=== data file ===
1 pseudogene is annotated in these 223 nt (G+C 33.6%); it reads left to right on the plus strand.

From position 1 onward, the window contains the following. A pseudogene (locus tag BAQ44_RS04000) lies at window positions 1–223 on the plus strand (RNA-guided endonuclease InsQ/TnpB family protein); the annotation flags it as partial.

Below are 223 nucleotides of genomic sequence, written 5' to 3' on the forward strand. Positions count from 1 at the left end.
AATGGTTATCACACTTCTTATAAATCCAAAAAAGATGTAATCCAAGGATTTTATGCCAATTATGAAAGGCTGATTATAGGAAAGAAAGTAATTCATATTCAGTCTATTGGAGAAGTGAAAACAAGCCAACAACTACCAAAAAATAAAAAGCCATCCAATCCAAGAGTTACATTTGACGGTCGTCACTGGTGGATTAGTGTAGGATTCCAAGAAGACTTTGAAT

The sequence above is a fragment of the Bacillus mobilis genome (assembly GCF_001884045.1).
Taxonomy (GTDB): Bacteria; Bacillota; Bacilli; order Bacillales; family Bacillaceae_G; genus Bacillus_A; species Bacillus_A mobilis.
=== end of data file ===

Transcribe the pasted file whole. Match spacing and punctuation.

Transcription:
1 pseudogene is annotated in these 223 nt (G+C 33.6%); it reads left to right on the plus strand.

From position 1 onward, the window contains the following. A pseudogene (locus tag BAQ44_RS04000) lies at window positions 1–223 on the plus strand (RNA-guided endonuclease InsQ/TnpB family protein); the annotation flags it as partial.

Below are 223 nucleotides of genomic sequence, written 5' to 3' on the forward strand. Positions count from 1 at the left end.
AATGGTTATCACACTTCTTATAAATCCAAAAAAGATGTAATCCAAGGATTTTATGCCAATTATGAAAGGCTGATTATAGGAAAGAAAGTAATTCATATTCAGTCTATTGGAGAAGTGAAAACAAGCCAACAACTACCAAAAAATAAAAAGCCATCCAATCCAAGAGTTACATTTGACGGTCGTCACTGGTGGATTAGTGTAGGATTCCAAGAAGACTTTGAAT

The sequence above is a fragment of the Bacillus mobilis genome (assembly GCF_001884045.1).
Taxonomy (GTDB): Bacteria; Bacillota; Bacilli; order Bacillales; family Bacillaceae_G; genus Bacillus_A; species Bacillus_A mobilis.